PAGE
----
Bread Pudding (Aysh al-Saraya)

December 2, 2009  • 


 

Translated into English, this dessert is called: Bread of the Sultan’s palace or seraglio. The sultan referred to is the Turkish one, from the Ottoman period and the seraglio is a reference to the harem’s quarters. I am told that this dish is Lebanese which makes sense considering Lebanon was under Ottoman rule for four hundred years.  When you taste this dish, you will understand why the name is so fitting. The bread is doused and cooked in a caramel syrup until it is totally imbibed in syrup, the clotted cream or ashta sits majestically on top of the bread and one bite will make you wish you lived in the Sultan’s palace  among  the cadines (wives of the Sultan) or kalfas ( ladies in waiting)

Incidentally, I read a book called De la Part de la princesse morte, by Kenizé Mourad (tran. From the departed princess), that had a lasting impression on me. It is a true story written by the daughter of an Ottoman princess and recounts the last years of the Empire, the exile of the imperial family to Beirut and the marriage of the princess to an Indian Maharajah and her subsequent escape to Paris. A fascinating story that I read several times until this past summer when it really hit a personal note; I became friends with one of my dad’s nieces whose mother had been Turkish. This niece revealed to me that her grandmother had been the cousin of this Ottoman princess (whose book the story is about) and that she had in her possession a trunk full of letters, diaries and mementos from the Ottoman family!


This dessert is simple to make and although rich it has neither  eggs nor butter; the components can be assembled at different times and the dish prepared a few minutes before serving. It is usually prepared and served for a party in a large platter but I wanted to tailor it to individual servings instead.

I consulted Anissa Helou’s book Lebanese Cuisine for the recipe, but adapted the quantities; and for good measure, I also consulted Nada Saleh Seductive Flavours of the Levant, who uses a  slightly  different technique.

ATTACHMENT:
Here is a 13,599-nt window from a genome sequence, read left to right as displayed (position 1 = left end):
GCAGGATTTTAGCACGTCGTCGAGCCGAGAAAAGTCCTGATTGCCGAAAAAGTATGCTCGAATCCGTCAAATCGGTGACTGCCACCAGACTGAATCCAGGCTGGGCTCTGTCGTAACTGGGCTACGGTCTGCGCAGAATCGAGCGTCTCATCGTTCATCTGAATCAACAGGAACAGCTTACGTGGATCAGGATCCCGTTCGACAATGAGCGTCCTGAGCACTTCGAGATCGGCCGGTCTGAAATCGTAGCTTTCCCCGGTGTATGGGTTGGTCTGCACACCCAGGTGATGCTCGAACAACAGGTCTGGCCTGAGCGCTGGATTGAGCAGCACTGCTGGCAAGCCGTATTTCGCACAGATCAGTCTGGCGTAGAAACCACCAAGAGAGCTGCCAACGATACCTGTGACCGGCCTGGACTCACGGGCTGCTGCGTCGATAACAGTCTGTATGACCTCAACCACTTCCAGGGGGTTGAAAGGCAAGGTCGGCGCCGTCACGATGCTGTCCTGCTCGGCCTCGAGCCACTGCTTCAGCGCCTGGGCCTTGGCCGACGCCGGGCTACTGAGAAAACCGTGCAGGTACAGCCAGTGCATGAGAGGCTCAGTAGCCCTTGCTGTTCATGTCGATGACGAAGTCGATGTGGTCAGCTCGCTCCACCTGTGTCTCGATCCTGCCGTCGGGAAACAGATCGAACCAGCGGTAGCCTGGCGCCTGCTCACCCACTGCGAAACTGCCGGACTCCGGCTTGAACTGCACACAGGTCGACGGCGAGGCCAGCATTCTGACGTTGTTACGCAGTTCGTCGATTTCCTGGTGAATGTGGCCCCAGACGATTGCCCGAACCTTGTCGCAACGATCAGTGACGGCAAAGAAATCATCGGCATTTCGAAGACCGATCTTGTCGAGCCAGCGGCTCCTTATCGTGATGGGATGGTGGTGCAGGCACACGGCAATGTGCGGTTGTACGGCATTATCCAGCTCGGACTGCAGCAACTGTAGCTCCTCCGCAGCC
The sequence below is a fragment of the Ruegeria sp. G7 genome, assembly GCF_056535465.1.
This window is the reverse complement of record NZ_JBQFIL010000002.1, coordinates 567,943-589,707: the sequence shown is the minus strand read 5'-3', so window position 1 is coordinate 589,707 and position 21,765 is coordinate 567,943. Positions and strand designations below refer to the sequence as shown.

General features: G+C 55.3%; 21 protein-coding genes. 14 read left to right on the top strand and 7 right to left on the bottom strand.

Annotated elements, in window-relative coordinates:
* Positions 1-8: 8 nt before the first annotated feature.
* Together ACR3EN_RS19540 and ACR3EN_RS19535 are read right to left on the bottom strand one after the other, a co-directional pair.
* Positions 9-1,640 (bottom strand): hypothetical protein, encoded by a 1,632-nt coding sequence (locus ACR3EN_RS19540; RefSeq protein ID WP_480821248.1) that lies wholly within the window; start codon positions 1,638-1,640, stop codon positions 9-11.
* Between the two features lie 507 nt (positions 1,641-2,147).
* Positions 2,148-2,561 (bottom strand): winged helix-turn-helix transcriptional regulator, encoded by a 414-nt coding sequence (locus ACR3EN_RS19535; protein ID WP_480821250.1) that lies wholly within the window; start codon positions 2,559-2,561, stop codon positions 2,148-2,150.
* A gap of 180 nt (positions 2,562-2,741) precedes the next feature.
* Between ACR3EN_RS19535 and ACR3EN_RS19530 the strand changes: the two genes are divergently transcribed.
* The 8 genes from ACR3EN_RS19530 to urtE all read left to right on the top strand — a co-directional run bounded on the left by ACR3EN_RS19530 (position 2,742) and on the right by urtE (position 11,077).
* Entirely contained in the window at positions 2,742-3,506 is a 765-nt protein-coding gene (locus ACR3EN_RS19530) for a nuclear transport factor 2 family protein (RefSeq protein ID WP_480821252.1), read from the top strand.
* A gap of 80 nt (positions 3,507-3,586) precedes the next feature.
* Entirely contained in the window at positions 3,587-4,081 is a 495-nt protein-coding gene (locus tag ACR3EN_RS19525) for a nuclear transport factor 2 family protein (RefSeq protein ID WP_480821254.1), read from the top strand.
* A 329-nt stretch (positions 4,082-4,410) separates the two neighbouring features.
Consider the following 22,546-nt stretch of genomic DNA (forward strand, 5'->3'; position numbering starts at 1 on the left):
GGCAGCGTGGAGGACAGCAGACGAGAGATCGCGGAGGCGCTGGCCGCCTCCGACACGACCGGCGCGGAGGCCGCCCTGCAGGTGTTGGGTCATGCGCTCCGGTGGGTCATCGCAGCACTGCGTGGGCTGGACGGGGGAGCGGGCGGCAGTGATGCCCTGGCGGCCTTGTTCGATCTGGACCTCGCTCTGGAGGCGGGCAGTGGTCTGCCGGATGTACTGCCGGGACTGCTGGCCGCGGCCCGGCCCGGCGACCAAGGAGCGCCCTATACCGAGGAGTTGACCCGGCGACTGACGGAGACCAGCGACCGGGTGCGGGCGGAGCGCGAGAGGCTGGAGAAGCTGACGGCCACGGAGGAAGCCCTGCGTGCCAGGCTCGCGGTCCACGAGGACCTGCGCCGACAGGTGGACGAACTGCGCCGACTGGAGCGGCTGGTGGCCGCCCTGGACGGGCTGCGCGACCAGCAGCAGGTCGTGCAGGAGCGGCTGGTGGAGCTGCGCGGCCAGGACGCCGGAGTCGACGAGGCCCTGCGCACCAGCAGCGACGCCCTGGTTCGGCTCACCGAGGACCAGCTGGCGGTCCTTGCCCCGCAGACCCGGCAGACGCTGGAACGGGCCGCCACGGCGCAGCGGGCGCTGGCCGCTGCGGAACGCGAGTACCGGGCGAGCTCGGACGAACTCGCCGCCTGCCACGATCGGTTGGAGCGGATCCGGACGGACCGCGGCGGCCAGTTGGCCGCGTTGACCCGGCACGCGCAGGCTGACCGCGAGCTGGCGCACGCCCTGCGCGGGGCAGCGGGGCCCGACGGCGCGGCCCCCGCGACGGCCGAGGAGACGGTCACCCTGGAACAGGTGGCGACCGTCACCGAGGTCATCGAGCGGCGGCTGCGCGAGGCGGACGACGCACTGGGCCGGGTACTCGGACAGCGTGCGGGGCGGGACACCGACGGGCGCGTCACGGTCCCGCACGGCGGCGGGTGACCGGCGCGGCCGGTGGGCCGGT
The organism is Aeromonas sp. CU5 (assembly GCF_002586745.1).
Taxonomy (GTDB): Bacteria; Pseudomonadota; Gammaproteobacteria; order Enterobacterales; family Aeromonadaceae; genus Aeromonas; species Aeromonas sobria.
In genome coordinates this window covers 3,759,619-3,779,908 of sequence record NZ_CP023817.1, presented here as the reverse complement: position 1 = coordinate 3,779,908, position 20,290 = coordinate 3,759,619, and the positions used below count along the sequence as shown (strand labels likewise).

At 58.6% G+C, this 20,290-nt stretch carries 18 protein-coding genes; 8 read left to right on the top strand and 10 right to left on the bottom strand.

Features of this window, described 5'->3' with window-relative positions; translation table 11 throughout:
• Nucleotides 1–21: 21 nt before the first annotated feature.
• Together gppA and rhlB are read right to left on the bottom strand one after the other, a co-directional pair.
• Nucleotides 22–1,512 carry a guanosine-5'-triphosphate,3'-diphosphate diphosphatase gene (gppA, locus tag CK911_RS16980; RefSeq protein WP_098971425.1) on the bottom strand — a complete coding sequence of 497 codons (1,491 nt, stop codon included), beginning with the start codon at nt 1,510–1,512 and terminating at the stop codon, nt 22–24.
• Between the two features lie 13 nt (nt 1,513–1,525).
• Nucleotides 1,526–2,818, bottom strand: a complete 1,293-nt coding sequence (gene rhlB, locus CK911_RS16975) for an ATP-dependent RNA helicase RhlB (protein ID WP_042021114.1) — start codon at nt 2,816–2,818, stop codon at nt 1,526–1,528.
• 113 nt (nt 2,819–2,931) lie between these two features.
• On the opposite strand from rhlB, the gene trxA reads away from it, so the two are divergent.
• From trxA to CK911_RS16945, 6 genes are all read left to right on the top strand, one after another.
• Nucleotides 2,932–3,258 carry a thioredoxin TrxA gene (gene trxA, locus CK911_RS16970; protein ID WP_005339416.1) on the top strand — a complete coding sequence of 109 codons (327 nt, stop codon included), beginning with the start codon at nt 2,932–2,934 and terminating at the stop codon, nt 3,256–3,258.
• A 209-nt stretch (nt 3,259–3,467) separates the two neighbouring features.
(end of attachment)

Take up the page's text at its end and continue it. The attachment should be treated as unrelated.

INGREDIENTS:

  • 1 round loaf white bread or 20  slices sandwich bread, crusts cut off (use the bread crumbs if you are making individual servings, it is easier to manage)
  • 9 ounces sugar (1 1/4 cups)
  • 4 ounces water
  • 1 teaspoon fresh lemon juice
  • 1 tablespoon of orange blossom water
  • 1 tablespoon of rose water
  • 2 cups of ashta (recipe follows) OR ricotta cheese (whole-milk or light version)
  • 1 cup or more of pistachios

METHOD:

Preparing the bread:

  1. If you are using a whole bread, you will cut off the crust on all sides and place the bread in a pan that fits its size. The thickness of the bread should be about one inch (2 1/2 cms) If you are using sandwich bread, use a food processor (or your hands) to obtain small pieces or medium-sized crumbs and place in the dish of your choice.
  2. Place the sugar, water and fresh lemon juice in a heavy-bottomed saucepan. Bring to a boil and let it boil for about 15 minutes stirring,  until the caramel takes on a pretty golden-brown color.
  3. Right before the caramel takes on that color, boil around one cup of water in a teakettle nearby. When the sugar is the color you want, place the saucepan in the sink, and while holding your face safely away from the pan, start adding very slowly the boiling water. Be very careful to avoid getting burned.
  4. If using a whole bread, place the bread in the pan and cook it in the caramel until the caramel is absorbed. If using breadcrumbs, place them over the caramel and let the breadcrumbs absorb the caramel and cool, cooking them if necessary over low-medium heat, or in the oven till absorbed.

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Preparing the clotted cream:

Homemade clotted cream or ashta:

INGREDIENTS:

  • 2 cups half-and-half or a mixture of milk and whipping cream
  • 2 slices of sandwich bread
  • 2 heaping  tablespoons of  cornstarch mixed with 3 tablespoons water
  • 2 teaspoons orange blossom water and 2 teaspoons rose water

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METHOD:

  1. Cut off the crusts of the bread and cut in small dice or pieces.
  2. Place the half-and-half and the bread on medium heat and bring to a boil, stirring frequently.
  3. After about 10 minutes, the bread will have dissolved into crumbs and started melding into the cream. Continue stirring until it is steaming. At this point, add the cornstarch and water mixture and stirring constantly let the mixture thicken for one or two minutes. Add the flavored waters and stir about 30 seconds more.
  4. Cool the ashta.

Fast and easy method using ricotta cheese :

METHOD:

  1. Add to the ricotta cheese the orange blossom water and the rose water, beating slightly with a fork. Use as you would the clotted cream. Use 2 cups of ricotta cheese.